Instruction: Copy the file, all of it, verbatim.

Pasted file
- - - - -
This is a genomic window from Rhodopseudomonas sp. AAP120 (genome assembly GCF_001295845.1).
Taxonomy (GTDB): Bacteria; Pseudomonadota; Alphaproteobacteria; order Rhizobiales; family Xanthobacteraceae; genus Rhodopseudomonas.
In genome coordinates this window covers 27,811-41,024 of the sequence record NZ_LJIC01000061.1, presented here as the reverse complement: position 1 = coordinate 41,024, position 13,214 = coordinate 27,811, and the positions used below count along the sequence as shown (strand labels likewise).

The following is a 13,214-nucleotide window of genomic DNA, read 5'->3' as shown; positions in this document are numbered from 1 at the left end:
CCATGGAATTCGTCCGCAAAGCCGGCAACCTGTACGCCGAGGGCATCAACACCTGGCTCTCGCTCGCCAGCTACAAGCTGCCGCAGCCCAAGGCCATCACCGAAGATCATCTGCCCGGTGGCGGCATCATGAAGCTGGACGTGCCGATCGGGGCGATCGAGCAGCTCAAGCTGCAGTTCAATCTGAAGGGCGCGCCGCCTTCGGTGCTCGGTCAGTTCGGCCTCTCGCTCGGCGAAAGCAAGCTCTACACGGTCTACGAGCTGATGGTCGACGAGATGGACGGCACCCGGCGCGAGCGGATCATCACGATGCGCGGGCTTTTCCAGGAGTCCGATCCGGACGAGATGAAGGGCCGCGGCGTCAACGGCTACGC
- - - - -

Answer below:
This is a genomic window from Rhodopseudomonas sp. AAP120 (genome assembly GCF_001295845.1).
Taxonomy (GTDB): Bacteria; Pseudomonadota; Alphaproteobacteria; order Rhizobiales; family Xanthobacteraceae; genus Rhodopseudomonas.
In genome coordinates this window covers 27,811-41,024 of the sequence record NZ_LJIC01000061.1, presented here as the reverse complement: position 1 = coordinate 41,024, position 13,214 = coordinate 27,811, and the positions used below count along the sequence as shown (strand labels likewise).

The following is a 13,214-nucleotide window of genomic DNA, read 5'->3' as shown; positions in this document are numbered from 1 at the left end:
CCATGGAATTCGTCCGCAAAGCCGGCAACCTGTACGCCGAGGGCATCAACACCTGGCTCTCGCTCGCCAGCTACAAGCTGCCGCAGCCCAAGGCCATCACCGAAGATCATCTGCCCGGTGGCGGCATCATGAAGCTGGACGTGCCGATCGGGGCGATCGAGCAGCTCAAGCTGCAGTTCAATCTGAAGGGCGCGCCGCCTTCGGTGCTCGGTCAGTTCGGCCTCTCGCTCGGCGAAAGCAAGCTCTACACGGTCTACGAGCTGATGGTCGACGAGATGGACGGCACCCGGCGCGAGCGGATCATCACGATGCGCGGGCTTTTCCAGGAGTCCGATCCGGACGAGATGAAGGGCCGCGGCGTCAACGGCTACGC